Tulips are still a big business for Holland. Bulb fields stretch for miles across the countryside. During the peak season, a rainbow of vivid colors carpets the earth for as far as the eye can see.

Dutch bulb fields

A tour of the bulb fields can easily be combined with a visit to Keukenhof, for it lies in the heart of the tulip-growing area between Den Helder and Leiden.

Roads along these routes are clearly signposted for those traveling by car, and frequent bus tours are available for those who'd prefer not to drive.

The brilliant strips of multi-hued flowers are usually called "tulip fields" by tourists. But to the Dutch, they're known as "bulb fields," because it's the bulbs that farmers export.

Surprisingly, the methods of growing them have changed little over the centuries. The whole bulb industry is still carried on by hand. Bent figures, frequently wearing klompen (wooden shoes), can be seen weeding, spraying and picking the blossoms.

Red and yellow tulips surround couple in bulb field.
Red and yellow tulips surround couple in bulb field.
Photo © Barb & Ron Kroll

Yes, picking. Perhaps the most disconcerting sight for a first-time visitor to Holland is a field of decapitated tulips, with row after row of erect stems pointing skyward.

Tulips are generally polled a few days after flowering so that the bulbs will retain the sap. The blossoms are tossed into wicker baskets and unceremoniously dumped into heaps to await removal by tractor-drawn carts.

We'll never forget the time that we stopped to look at a particularly beautiful stack of blossoms — only to be chased away by an irate male swan whose mate had selected the scenic spot for her nest!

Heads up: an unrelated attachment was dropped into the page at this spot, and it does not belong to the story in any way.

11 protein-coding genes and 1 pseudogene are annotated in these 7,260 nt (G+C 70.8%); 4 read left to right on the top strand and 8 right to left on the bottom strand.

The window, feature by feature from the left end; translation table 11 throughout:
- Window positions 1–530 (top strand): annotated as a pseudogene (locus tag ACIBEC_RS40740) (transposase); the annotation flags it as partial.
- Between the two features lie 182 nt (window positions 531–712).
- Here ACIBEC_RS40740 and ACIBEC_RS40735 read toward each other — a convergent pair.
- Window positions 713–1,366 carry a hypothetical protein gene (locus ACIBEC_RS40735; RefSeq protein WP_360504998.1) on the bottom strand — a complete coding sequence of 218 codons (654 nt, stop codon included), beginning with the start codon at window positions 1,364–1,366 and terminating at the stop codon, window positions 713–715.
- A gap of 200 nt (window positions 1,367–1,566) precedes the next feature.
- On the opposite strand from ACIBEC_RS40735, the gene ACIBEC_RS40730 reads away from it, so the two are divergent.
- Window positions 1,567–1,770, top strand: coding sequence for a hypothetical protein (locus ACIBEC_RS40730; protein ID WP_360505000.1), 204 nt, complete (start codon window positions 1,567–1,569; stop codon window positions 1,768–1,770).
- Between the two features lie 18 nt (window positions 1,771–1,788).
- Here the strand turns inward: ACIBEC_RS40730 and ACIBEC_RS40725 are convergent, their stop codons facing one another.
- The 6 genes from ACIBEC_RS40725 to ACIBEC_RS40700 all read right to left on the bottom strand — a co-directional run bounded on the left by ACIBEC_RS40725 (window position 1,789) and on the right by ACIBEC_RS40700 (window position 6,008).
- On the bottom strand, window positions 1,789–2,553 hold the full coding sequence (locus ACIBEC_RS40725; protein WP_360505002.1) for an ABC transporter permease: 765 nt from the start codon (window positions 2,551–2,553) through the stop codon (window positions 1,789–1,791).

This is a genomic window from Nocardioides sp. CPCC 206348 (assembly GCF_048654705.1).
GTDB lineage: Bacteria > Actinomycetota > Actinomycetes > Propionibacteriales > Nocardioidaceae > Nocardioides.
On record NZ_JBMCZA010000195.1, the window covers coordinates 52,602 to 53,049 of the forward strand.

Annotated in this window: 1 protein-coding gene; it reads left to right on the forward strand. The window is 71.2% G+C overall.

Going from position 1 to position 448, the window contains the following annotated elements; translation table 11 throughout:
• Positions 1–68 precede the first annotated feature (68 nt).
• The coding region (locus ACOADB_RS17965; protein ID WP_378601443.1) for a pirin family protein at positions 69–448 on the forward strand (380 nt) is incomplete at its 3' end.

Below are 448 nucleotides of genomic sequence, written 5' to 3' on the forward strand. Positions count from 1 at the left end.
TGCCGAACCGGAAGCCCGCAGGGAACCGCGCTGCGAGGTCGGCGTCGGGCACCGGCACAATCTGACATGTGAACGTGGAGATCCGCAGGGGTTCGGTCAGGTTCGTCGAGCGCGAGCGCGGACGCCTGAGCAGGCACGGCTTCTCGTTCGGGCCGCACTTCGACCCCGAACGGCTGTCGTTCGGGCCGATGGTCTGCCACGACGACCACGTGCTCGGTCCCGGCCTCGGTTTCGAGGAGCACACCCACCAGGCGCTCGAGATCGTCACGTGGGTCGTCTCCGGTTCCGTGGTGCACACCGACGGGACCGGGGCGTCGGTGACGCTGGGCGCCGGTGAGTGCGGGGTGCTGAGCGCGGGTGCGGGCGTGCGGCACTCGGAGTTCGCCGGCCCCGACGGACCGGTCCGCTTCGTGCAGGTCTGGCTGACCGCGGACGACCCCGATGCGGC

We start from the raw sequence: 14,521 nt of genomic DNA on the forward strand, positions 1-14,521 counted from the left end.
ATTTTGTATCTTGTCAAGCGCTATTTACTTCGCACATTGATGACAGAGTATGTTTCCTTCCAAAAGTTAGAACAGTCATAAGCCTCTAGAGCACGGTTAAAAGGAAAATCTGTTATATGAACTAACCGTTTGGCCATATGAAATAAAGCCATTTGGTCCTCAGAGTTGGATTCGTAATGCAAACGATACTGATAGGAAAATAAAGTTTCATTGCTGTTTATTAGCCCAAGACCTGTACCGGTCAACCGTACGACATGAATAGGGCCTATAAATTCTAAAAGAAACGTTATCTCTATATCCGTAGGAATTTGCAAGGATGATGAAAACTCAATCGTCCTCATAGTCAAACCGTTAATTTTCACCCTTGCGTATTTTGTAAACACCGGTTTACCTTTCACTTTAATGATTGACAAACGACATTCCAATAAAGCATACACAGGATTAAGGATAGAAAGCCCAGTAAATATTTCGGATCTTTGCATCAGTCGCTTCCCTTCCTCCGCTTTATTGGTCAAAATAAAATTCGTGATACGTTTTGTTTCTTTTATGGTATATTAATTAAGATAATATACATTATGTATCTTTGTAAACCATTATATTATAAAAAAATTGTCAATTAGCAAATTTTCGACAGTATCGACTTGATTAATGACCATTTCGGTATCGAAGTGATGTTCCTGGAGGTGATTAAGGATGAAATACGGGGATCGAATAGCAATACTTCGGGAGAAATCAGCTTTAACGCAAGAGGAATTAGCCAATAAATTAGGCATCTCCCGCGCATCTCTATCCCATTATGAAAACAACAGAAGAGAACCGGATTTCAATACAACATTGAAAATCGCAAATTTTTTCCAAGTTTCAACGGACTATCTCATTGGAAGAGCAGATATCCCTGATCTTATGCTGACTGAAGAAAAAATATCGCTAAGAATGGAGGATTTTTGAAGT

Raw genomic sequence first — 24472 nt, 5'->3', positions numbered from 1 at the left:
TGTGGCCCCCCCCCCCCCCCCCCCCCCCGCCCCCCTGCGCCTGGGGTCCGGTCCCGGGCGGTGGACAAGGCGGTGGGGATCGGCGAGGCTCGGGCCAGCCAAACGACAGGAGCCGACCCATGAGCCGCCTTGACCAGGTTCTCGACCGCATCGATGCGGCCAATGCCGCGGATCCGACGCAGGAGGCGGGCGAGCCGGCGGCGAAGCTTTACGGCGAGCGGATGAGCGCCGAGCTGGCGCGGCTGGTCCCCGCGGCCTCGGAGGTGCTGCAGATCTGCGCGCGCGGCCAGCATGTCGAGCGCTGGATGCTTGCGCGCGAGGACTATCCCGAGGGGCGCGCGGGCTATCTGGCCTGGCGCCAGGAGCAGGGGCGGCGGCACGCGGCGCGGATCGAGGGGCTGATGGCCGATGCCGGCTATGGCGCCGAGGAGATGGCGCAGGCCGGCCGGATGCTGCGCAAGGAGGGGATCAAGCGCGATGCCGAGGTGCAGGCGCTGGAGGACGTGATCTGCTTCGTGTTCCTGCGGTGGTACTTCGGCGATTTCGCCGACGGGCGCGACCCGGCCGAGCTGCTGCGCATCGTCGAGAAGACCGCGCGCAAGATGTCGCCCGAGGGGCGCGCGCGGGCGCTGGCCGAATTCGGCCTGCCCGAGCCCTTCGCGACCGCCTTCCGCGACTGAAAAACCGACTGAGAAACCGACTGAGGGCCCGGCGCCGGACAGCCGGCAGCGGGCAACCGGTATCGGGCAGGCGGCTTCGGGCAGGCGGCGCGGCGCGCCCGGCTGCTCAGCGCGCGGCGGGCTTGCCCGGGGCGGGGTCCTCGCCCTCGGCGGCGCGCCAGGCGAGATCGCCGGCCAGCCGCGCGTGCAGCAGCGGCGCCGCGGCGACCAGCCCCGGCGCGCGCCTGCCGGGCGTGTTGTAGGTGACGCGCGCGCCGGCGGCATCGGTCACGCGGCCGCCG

Flower parade

Flower processions, called bloemenkorso, take place in the spring, summer and autumn throughout Holland. One of the most spectacular is held in the vicinity of Keukenhof in late April.

Hyacinths cover float depicting two policemen on bicycles in Lisse Flower Parade.
Hyacinths cover float depicting two policemen on bicycles in Lisse Flower Parade.
Photo © Barb & Ron Kroll

Floats for the first floral procession in Lisse, in 1950, used wet moss as a foundation for the flowers. The floats frequently became so heavy that the cars and tractors carrying them collapsed under their weight.

Today, professionals construct the floats according to drawings that depict the theme selected for the year. They use a basic frame with reinforcing steel and reed mats to form the shape.

Agile fingers attach clusters of hyacinths (up to 1.5 million per float). Tulips, daffodils and extravagant bouquets decorate other floats.

Noordwijk Holland

Flower parades are festive occasions. As each float travels between Noordwijk and Haarlem, the intoxicating scent of hyacinths envelopes spectators.

Garlands of fresh flowers decorate cars and buses. Baskets of blossoms hang from streetlamps. Bouquets decorate homes and shops. And floral mosaics adorn lawns along the parade route. Even barges in the canals resemble floating flower gardens.

There is no better way to celebrate the rites of spring. A visit to Keukenhof and the Dutch bulb fields will leave you with colorful memories that linger like the scent of flowers.



TRAVEL INFORMATION

Keukenhof: www.keukenhof.nl

More things to see and do in Holland:

Dutch Foods, Drinks and Cuisine

Rijksmuseum at Schiphol Airport

North Holland Tour

Utrecht Holland Vacation

Dutch Phrasebook